CONCLUSIONS: Few studies have reported on the effectiveness of MVD in the pediatric population for the management of TN. The supporting data and our 2 cases have demonstrated that MVD is effective for pediatric patients to treat their TN. Furthermore, the side effects appear to be minimal, with excellent pain relief after MVD in this patient population.
PMID: 30347302 [PubMed - indexed for MEDLINE]
Meckel Cave Epidermoid Cyst Presenting as Multiple Cranial Nerve Deficits Due to Indirect Tumoral Compression of the Cavernous Sinus: A Case Report and Literature Review.
World Neurosurg. 2019 Jan;121:88-94
Authors: Busch CM, Prickett JT, Stein R, Cuoco JA, Marvin EA, Witcher MR
BACKGROUND: Epidermoid cysts in Meckel cave are exceedingly rare. Since 1971, only 17 cases have been reported in the literature, with most patients presenting with trigeminal hypesthesia. However, outgrowth of these lesions from Meckel cave can rarely lead to compression of the proximate cavernous sinus and the neurovascular structures contained within. To date, 2 cases have reported a Meckel cave epidermoid cyst presenting clinically as an intracavernous cranial nerve palsy, presumably a clinical manifestation of cavernous sinus compression from the lesion.
CASE DESCRIPTION: We describe a case involving a 51-year-old woman presenting with unilateral refractory trigeminal neuralgia, facial hypesthesia, abducens palsy, plus new-onset partial ptosis. Magnetic resonance imaging revealed a mass in the left Meckel cave that was T1 hypointense, T2 hyperintense, peripherally enhancing, and restricting diffusion. A stereotactic left subtemporal extradural approach was used to resect the lesion, which alleviated most of the patient's symptomatology except for minimal intermittent left-sided facial hypesthesia that remained at her 1-year postoperative visit.
CONCLUSIONS: This is a unique report depicting an epidermoid cyst in the Meckel cave causing numerous cranial nerve deficits because of indirect tumoral compression of cranial nerves within the cavernous sinus.
PMID: 30308341 [PubMed - indexed for MEDLINE]
The NEAT Predictive Model for Survival in Patients with Advanced Cancer.
Cancer Res Treat. 2018 Oct;50(4):1433-1443
Authors: Zucker A, Tsai CJ, Loscalzo J, Calves P, Kao J
PURPOSE: We previously developed a model to more accurately predict life expectancy for stage IV cancer patients referred to radiation oncology. The goals of this study are to validate this model and to compare competing published models.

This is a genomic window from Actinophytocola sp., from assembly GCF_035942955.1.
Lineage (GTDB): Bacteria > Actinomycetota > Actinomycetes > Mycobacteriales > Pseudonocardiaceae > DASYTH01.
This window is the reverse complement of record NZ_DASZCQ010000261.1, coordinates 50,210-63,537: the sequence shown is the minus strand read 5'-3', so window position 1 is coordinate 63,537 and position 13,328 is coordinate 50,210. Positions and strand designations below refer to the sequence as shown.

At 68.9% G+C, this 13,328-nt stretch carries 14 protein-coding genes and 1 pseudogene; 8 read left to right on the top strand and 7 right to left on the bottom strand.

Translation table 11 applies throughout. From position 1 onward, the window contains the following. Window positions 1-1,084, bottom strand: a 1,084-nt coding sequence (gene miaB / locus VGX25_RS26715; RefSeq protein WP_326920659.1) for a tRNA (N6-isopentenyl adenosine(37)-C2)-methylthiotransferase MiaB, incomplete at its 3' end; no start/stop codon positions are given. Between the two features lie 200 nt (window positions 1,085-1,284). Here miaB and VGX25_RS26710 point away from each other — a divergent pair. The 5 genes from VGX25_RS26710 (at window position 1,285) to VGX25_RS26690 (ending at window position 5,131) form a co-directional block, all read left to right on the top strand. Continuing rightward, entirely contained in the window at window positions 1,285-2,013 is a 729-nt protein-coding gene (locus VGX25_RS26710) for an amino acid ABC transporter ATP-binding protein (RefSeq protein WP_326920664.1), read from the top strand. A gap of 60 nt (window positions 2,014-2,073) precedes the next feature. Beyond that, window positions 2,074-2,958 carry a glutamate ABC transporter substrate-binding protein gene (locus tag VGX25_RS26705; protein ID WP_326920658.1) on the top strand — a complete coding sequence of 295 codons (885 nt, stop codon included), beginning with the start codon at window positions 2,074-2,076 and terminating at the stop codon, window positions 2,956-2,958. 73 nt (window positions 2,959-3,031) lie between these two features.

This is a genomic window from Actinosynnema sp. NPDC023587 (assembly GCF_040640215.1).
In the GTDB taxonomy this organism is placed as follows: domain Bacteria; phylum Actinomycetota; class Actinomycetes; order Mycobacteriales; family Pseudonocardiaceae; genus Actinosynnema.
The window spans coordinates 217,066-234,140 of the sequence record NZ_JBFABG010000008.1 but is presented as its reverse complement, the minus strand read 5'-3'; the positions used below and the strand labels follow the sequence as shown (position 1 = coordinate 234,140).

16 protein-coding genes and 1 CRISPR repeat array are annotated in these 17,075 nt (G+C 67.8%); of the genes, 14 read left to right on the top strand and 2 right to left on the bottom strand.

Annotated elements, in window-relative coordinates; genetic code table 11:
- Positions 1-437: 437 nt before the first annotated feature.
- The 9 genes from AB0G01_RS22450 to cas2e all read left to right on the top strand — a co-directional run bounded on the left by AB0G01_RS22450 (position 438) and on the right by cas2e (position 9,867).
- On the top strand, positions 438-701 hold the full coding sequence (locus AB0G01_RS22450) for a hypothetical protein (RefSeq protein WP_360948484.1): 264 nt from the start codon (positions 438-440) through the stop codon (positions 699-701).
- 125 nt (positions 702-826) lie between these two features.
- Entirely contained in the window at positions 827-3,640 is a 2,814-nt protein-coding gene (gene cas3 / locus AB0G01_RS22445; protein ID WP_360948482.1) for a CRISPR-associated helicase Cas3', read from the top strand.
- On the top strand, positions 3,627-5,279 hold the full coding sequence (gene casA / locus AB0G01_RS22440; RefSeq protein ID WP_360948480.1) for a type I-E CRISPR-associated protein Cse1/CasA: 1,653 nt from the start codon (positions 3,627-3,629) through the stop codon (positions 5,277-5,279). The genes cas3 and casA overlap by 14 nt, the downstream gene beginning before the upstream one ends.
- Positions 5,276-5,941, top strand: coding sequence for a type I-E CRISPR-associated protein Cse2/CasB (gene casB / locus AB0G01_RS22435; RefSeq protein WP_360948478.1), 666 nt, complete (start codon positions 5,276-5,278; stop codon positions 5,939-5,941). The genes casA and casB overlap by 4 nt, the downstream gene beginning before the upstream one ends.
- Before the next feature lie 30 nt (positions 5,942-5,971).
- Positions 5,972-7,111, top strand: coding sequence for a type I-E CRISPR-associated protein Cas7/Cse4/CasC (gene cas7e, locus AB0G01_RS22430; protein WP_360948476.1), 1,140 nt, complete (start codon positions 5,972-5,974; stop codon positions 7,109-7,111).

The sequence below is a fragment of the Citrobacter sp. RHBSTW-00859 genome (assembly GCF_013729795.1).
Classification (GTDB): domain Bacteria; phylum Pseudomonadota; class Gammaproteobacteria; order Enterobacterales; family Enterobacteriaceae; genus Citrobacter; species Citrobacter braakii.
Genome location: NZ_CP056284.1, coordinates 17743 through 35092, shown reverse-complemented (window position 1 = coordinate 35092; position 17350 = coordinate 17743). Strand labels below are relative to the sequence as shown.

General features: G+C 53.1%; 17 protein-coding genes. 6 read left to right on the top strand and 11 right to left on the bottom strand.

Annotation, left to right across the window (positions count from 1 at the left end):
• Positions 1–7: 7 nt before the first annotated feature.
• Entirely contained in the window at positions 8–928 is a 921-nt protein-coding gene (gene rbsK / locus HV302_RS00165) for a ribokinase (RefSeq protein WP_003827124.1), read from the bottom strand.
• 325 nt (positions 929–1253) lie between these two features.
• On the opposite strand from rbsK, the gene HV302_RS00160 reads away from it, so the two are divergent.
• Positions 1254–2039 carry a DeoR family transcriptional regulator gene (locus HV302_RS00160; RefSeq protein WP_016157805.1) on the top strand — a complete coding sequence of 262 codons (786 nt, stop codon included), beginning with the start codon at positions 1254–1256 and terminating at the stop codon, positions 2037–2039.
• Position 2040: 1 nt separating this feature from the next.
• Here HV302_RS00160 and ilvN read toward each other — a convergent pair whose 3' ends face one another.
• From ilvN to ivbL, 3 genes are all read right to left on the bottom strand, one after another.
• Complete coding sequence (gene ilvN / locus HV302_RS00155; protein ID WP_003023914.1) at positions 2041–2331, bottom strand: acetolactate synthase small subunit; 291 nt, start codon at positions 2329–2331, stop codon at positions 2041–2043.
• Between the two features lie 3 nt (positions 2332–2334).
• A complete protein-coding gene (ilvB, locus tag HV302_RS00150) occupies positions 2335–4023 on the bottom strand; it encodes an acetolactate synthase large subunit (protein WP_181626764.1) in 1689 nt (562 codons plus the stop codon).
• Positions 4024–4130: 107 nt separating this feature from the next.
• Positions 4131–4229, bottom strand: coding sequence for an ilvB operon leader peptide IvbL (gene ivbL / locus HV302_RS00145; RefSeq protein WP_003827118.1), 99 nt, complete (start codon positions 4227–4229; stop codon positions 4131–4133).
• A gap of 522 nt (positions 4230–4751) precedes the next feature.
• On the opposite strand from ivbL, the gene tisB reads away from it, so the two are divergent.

Materials and Methods: From May 2012 to March 2015, 280 consecutive patientswith stage IV cancerwere prospectively evaluated by a single radiation oncologist. Patients were separated into training, validation and combined sets. TheNEAT model evaluated number of active tumors ("N"), Eastern Cooperative Oncology Group performance status ("E"), albumin ("A") and primary tumor site ("T"). The Odette Cancer Center model validated performance status, bone only metastases and primary tumor site. The Harvard TEACHH model investigated primary tumor type, performance status, age, prior chemotherapy courses, liver metastases, and hospitalization within 3 months. Cox multivariable analyses and logisticalregressionwere utilized to compare model performance.
RESULTS: Number of active tumors, performance status, albumin, primary tumor site, prior hospitalizationwithin the last 3 months, and liver metastases predicted overall survival on uinvariate and multivariable analysis (p < 0.05 for all). The NEAT model separated patients into four prognostic groups with median survivals of 24.9, 14.8, 4.0, and 1.2 months, respectively (p < 0.001). The NEAT model had a C-index of 0.76 with a Nagelkerke's R2 of 0.54 suggesting good discrimination, calibration and total performance compared to competing prognostic models.
CONCLUSION: The NEAT model warrants further investigation as a clinically useful approach to predict survival in patients with stage IV cancer.
PMID: 29361815 [PubMed - indexed for MEDLINE]